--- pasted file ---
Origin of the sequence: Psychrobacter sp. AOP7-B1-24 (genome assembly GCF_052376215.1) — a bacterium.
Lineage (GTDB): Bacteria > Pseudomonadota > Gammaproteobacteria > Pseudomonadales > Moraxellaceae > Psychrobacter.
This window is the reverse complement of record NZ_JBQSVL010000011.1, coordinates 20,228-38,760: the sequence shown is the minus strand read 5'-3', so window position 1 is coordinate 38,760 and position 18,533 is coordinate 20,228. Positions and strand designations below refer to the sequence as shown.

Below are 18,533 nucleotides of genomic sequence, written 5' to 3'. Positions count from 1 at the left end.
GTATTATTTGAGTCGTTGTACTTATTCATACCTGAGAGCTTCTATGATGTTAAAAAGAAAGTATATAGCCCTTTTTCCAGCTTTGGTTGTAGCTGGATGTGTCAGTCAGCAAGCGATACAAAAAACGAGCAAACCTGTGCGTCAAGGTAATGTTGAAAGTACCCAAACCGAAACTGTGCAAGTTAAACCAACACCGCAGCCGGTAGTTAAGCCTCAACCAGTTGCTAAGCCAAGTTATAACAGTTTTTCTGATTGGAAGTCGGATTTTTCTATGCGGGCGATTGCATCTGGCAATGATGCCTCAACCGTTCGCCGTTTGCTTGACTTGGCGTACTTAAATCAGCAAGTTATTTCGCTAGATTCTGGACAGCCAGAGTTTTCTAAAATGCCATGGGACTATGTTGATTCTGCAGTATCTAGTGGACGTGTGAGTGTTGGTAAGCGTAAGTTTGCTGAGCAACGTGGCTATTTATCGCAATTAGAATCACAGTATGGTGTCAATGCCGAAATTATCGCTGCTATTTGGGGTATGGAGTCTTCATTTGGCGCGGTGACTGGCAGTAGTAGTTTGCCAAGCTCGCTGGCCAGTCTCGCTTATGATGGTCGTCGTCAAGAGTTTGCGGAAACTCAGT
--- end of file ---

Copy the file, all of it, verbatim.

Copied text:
Origin of the sequence: Psychrobacter sp. AOP7-B1-24 (genome assembly GCF_052376215.1) — a bacterium.
Lineage (GTDB): Bacteria > Pseudomonadota > Gammaproteobacteria > Pseudomonadales > Moraxellaceae > Psychrobacter.
This window is the reverse complement of record NZ_JBQSVL010000011.1, coordinates 20,228-38,760: the sequence shown is the minus strand read 5'-3', so window position 1 is coordinate 38,760 and position 18,533 is coordinate 20,228. Positions and strand designations below refer to the sequence as shown.

Below are 18,533 nucleotides of genomic sequence, written 5' to 3'. Positions count from 1 at the left end.
GTATTATTTGAGTCGTTGTACTTATTCATACCTGAGAGCTTCTATGATGTTAAAAAGAAAGTATATAGCCCTTTTTCCAGCTTTGGTTGTAGCTGGATGTGTCAGTCAGCAAGCGATACAAAAAACGAGCAAACCTGTGCGTCAAGGTAATGTTGAAAGTACCCAAACCGAAACTGTGCAAGTTAAACCAACACCGCAGCCGGTAGTTAAGCCTCAACCAGTTGCTAAGCCAAGTTATAACAGTTTTTCTGATTGGAAGTCGGATTTTTCTATGCGGGCGATTGCATCTGGCAATGATGCCTCAACCGTTCGCCGTTTGCTTGACTTGGCGTACTTAAATCAGCAAGTTATTTCGCTAGATTCTGGACAGCCAGAGTTTTCTAAAATGCCATGGGACTATGTTGATTCTGCAGTATCTAGTGGACGTGTGAGTGTTGGTAAGCGTAAGTTTGCTGAGCAACGTGGCTATTTATCGCAATTAGAATCACAGTATGGTGTCAATGCCGAAATTATCGCTGCTATTTGGGGTATGGAGTCTTCATTTGGCGCGGTGACTGGCAGTAGTAGTTTGCCAAGCTCGCTGGCCAGTCTCGCTTATGATGGTCGTCGTCAAGAGTTTGCGGAAACTCAGT